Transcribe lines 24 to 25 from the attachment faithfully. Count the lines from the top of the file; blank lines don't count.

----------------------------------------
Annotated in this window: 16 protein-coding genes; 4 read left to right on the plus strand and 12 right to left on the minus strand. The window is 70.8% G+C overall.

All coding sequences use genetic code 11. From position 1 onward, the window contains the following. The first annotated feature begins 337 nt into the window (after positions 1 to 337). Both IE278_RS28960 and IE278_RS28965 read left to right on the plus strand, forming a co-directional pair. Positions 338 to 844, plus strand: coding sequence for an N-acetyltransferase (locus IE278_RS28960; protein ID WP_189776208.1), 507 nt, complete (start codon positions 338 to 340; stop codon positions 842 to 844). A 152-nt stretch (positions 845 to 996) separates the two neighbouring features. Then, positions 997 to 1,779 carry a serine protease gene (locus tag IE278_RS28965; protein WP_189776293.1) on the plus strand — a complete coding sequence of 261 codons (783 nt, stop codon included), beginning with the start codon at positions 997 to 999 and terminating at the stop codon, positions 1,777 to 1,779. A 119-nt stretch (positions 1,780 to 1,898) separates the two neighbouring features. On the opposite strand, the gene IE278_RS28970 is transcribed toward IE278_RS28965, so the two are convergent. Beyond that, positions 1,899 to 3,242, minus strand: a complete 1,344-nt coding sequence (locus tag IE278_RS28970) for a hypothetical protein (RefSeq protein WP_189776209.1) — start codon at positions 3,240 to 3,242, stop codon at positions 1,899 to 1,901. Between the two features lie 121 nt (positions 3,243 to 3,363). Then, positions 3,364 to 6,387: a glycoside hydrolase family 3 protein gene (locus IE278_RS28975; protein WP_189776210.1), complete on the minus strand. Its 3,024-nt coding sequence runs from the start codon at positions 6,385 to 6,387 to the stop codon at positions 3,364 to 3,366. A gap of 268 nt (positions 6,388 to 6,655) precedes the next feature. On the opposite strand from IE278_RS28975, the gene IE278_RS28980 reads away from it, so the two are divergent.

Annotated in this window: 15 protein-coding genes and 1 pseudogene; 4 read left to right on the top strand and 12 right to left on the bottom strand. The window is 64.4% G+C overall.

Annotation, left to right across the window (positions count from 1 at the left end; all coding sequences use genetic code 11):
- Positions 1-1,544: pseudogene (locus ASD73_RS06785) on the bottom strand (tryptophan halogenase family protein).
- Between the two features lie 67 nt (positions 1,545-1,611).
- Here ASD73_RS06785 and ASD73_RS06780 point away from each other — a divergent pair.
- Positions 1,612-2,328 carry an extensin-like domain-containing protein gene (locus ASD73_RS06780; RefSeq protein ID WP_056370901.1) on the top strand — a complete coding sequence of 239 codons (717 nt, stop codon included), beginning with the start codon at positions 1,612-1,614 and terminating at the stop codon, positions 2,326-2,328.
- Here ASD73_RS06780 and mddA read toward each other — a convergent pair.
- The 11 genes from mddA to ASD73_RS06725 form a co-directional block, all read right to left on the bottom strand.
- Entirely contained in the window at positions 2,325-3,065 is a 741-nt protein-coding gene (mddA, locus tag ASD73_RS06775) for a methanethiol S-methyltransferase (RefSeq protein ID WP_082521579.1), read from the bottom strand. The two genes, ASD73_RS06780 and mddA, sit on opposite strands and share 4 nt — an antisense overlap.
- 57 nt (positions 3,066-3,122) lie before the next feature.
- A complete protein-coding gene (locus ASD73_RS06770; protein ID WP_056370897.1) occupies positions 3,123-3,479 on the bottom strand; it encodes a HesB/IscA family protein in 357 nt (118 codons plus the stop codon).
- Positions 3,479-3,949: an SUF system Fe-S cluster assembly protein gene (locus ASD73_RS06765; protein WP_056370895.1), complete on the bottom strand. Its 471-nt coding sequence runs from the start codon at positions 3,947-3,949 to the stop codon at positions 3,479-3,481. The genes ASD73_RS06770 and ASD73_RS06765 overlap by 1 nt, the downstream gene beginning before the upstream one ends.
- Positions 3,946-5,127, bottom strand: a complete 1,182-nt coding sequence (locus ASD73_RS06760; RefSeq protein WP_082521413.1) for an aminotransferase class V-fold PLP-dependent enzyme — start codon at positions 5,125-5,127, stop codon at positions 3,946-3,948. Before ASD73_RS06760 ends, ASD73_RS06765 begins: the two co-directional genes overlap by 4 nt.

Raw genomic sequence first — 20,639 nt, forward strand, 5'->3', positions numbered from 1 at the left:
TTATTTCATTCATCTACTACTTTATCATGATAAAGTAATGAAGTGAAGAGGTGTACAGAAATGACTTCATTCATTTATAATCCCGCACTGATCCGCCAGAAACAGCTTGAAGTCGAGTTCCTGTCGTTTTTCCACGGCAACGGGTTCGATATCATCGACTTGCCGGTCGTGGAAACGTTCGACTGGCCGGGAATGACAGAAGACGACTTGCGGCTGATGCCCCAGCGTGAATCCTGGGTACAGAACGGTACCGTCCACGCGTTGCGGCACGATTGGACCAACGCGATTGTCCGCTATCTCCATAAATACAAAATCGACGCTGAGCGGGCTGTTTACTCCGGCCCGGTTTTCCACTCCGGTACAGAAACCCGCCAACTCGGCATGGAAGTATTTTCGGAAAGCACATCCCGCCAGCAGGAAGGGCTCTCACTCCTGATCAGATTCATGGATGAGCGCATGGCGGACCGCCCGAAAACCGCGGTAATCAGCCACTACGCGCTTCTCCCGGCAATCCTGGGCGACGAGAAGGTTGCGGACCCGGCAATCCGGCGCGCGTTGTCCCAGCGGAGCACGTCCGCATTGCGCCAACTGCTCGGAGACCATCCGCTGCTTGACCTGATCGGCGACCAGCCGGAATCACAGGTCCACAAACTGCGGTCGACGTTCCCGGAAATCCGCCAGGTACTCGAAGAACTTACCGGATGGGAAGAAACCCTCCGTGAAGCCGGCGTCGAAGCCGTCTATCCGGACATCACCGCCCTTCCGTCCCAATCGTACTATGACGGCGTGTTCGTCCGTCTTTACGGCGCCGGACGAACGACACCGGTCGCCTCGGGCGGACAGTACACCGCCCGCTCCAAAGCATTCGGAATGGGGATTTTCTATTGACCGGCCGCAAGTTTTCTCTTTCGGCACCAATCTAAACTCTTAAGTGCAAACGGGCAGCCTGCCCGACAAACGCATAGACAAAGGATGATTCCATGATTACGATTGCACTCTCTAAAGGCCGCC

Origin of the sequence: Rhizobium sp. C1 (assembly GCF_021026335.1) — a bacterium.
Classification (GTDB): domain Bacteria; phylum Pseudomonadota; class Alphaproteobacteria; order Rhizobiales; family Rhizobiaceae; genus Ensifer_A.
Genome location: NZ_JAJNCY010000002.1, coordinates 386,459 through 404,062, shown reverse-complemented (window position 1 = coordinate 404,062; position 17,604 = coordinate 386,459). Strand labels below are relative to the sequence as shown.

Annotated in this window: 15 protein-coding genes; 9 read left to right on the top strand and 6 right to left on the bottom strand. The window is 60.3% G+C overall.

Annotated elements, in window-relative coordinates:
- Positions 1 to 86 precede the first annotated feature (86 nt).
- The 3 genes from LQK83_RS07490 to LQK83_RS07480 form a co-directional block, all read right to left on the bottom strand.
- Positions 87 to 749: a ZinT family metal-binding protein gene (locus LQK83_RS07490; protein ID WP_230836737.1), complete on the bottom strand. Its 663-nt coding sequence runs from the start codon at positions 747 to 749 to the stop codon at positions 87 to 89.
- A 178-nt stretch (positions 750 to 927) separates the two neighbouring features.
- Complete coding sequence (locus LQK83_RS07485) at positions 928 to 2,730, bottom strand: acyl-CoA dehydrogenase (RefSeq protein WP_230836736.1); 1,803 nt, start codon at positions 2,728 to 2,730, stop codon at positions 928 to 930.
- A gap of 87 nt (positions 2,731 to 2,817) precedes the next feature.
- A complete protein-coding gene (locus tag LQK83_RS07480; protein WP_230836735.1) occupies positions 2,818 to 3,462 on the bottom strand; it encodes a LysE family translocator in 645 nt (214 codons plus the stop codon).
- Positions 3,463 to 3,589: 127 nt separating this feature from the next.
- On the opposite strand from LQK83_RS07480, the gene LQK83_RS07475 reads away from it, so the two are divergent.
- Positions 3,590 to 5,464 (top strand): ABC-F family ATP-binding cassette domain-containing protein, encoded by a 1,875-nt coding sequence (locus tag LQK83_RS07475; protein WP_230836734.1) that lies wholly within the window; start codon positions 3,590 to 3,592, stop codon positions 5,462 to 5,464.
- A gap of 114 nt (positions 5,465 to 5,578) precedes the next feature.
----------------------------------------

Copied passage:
- The 3 genes from LQK83_RS07490 to LQK83_RS07480 form a co-directional block, all read right to left on the bottom strand.
- Positions 87 to 749: a ZinT family metal-binding protein gene (locus LQK83_RS07490; protein ID WP_230836737.1), complete on the bottom strand. Its 663-nt coding sequence runs from the start codon at positions 747 to 749 to the stop codon at positions 87 to 89.